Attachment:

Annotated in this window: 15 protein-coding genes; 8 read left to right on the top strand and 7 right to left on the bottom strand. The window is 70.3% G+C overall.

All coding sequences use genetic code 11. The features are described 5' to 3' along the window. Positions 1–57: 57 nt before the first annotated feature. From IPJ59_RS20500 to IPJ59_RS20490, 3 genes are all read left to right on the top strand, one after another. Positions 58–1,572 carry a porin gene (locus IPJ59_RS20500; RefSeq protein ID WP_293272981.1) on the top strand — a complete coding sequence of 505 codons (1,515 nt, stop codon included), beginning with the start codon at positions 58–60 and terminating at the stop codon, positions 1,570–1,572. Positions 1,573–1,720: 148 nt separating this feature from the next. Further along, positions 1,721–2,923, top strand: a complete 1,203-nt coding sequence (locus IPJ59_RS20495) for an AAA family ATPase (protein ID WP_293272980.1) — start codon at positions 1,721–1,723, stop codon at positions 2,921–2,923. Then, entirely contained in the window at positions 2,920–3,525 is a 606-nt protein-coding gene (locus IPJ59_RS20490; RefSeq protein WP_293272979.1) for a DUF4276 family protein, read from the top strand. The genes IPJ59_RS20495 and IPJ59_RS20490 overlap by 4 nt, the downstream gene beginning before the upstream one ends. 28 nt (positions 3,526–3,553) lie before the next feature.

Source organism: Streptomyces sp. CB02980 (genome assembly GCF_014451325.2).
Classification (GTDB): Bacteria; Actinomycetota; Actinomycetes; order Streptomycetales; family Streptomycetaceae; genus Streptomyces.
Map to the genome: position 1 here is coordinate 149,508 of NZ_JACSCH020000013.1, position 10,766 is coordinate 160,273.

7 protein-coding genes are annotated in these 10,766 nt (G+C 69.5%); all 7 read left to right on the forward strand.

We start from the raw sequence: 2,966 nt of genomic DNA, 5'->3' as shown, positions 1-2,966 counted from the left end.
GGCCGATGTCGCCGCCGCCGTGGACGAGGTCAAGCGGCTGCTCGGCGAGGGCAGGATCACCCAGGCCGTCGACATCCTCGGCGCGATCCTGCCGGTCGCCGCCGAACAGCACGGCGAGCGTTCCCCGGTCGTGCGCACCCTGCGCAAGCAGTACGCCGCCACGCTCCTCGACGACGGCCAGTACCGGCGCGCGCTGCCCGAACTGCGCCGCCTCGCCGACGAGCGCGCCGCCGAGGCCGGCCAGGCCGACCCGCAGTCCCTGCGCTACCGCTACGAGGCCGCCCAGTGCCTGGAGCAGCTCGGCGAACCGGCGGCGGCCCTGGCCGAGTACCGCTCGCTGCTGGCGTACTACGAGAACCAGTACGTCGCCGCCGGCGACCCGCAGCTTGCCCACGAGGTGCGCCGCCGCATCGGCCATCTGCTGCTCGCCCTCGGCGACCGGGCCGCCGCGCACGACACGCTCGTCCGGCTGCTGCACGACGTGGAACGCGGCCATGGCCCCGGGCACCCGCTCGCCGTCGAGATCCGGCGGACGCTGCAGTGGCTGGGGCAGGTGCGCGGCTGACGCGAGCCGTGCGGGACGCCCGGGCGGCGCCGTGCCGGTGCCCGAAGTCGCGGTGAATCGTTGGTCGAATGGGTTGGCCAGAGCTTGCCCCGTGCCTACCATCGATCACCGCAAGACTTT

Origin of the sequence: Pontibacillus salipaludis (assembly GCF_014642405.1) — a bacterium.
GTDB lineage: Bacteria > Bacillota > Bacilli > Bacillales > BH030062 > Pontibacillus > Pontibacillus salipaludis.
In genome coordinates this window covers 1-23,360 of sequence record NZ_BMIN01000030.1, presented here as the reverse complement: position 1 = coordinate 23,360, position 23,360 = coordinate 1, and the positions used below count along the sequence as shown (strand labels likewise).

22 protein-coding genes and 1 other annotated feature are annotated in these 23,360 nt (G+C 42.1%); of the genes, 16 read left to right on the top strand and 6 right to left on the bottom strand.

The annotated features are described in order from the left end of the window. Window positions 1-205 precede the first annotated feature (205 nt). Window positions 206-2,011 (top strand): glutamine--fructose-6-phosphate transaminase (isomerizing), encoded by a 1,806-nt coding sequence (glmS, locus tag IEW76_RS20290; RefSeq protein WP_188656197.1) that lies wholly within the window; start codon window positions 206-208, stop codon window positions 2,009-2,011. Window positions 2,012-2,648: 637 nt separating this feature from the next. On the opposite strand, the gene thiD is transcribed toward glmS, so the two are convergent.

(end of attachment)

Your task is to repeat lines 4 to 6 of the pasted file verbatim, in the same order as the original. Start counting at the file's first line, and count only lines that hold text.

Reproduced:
Classification (GTDB): Bacteria; Actinomycetota; Actinomycetes; order Streptomycetales; family Streptomycetaceae; genus Streptomyces.
Map to the genome: position 1 here is coordinate 149,508 of NZ_JACSCH020000013.1, position 10,766 is coordinate 160,273.

7 protein-coding genes are annotated in these 10,766 nt (G+C 69.5%); all 7 read left to right on the forward strand.